Published: June 23, 1996

A team of scientists that includes two Colorado researchers will take images of Mars June 27 with the Hubble Space Telescope to check the weather conditions in preparation for the July 4 landing of NASA’s unmanned Pathfinder spacecraft.

The team includes Steve Lee of CU-Boulder’s Laboratory for Atmospheric and Space Physics, Todd Clancy of Boulder’s Space Science Institute, Phillip James of the University of Toledo, Mike Wolff of the Space Science Institute and Jim Bell of Cornell University. The researchers will take high-resolution color images of the side of Mars harboring the landing site in the early morning, mid-morning and early afternoon to see how cloudy the region will be on July 4.

HST and microwave observations taken by the team in March, April and May indicated the planet was cold and cloudy, said Lee. Those climate conditions are in stark contrast to the relatively warm and dusty conditions that existed when NASA’s unmanned Viking and Mariner 9 spacecraft visited Mars in the 1970s.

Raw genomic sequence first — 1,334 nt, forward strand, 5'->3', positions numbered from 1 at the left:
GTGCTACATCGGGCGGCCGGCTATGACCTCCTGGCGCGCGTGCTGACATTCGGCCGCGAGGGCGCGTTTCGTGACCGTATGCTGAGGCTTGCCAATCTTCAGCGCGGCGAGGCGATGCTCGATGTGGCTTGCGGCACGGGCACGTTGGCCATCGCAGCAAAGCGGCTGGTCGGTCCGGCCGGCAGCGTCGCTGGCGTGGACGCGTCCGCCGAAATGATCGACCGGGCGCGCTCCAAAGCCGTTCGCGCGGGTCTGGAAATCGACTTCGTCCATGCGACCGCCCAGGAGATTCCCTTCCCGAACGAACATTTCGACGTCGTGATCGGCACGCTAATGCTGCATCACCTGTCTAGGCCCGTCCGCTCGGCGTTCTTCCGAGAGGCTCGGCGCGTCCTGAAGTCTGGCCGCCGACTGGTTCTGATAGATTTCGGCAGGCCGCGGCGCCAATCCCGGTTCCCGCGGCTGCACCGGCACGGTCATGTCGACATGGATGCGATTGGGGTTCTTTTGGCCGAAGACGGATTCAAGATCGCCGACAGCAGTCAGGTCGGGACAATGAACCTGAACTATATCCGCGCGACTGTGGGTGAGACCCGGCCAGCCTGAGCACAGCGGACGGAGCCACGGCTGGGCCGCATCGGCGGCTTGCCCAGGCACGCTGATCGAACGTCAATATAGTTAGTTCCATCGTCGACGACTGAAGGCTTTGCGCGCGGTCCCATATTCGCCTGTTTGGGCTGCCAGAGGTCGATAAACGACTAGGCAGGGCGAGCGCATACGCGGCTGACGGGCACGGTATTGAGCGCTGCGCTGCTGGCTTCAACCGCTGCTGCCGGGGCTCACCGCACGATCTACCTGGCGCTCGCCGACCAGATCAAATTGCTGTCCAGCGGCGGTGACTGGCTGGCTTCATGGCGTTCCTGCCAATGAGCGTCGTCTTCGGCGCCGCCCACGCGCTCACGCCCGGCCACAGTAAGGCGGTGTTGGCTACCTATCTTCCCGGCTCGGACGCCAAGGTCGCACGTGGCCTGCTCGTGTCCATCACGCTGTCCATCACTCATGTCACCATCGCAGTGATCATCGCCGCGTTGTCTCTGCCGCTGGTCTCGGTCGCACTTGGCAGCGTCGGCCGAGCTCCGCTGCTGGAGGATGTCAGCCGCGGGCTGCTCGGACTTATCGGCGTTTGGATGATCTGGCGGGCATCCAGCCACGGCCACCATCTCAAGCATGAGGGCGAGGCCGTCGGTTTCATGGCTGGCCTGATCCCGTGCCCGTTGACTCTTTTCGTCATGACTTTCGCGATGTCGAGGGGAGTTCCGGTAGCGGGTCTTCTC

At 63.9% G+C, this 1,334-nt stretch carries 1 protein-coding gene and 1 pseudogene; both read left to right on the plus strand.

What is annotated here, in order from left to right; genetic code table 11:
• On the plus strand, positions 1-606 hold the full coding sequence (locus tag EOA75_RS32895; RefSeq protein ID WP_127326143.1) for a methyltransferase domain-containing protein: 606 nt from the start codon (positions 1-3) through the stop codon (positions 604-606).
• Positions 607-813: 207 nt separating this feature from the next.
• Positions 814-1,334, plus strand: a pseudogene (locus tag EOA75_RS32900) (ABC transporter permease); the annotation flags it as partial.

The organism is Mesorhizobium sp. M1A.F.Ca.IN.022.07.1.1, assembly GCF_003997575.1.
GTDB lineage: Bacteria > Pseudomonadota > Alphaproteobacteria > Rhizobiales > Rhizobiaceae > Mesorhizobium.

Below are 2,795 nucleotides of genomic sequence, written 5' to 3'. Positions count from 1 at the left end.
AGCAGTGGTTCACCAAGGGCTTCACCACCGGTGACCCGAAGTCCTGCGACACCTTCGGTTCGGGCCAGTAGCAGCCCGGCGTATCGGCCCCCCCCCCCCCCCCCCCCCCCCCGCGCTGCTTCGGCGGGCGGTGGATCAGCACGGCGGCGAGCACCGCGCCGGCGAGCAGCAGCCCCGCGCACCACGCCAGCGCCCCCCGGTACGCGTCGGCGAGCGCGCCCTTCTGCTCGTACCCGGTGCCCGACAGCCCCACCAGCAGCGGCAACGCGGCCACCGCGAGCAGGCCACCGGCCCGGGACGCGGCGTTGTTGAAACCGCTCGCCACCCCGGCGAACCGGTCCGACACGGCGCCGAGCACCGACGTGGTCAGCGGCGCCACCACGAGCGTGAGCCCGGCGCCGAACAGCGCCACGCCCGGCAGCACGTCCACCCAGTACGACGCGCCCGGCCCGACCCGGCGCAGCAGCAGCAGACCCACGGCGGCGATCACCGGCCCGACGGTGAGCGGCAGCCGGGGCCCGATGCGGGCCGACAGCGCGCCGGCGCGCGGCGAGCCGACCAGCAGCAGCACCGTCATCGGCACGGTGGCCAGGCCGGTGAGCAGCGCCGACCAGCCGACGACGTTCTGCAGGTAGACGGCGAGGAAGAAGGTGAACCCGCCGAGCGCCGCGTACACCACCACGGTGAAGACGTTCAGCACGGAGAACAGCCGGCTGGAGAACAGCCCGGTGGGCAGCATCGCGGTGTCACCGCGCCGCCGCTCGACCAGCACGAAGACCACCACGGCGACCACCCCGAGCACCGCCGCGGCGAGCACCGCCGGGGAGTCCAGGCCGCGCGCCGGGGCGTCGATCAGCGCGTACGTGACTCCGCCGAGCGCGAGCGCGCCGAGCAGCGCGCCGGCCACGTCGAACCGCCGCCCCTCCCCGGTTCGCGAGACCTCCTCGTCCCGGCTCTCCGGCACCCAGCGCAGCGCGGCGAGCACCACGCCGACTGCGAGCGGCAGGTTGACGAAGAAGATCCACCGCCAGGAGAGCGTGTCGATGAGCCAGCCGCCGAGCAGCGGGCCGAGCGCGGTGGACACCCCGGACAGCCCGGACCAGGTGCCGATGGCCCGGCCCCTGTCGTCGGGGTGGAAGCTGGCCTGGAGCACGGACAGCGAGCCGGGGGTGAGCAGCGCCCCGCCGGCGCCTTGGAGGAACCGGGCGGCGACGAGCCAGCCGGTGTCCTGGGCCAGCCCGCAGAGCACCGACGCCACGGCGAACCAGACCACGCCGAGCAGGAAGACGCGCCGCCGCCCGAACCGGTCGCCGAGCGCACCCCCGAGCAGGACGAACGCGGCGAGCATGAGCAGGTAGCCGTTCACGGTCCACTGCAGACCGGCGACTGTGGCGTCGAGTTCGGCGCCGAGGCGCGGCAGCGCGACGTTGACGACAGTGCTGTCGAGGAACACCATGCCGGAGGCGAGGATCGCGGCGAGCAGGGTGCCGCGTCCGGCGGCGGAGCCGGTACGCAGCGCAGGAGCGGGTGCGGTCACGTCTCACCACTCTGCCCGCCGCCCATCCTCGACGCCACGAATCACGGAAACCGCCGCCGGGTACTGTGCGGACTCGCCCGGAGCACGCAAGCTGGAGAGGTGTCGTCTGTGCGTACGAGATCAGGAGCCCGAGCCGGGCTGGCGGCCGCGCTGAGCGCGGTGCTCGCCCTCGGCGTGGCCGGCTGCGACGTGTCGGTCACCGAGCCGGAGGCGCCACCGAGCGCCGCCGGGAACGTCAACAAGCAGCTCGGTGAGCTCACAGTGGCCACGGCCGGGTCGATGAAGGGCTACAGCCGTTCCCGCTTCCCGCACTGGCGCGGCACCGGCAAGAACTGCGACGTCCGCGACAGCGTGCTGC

The team anticipates having the images processed and ready for release just prior to Pathfinder’s landing, said Lee. The team will continue to monitor Mars with HST for several months following the landing.

Pathfinder, which consists of a stationary lander and a tricycle-sized surface rover, will descend on the planet with the aid of parachutes, rockets and airbags. Both the lander and rover will carry a variety of scientific equipment and cameras and beam images back to Earth beginning July 4.

The lander will touch down in an ancient floodplain known as Ares Vallis, some 500 miles southeast of where the Viking 1 spacecraft landed in 1976.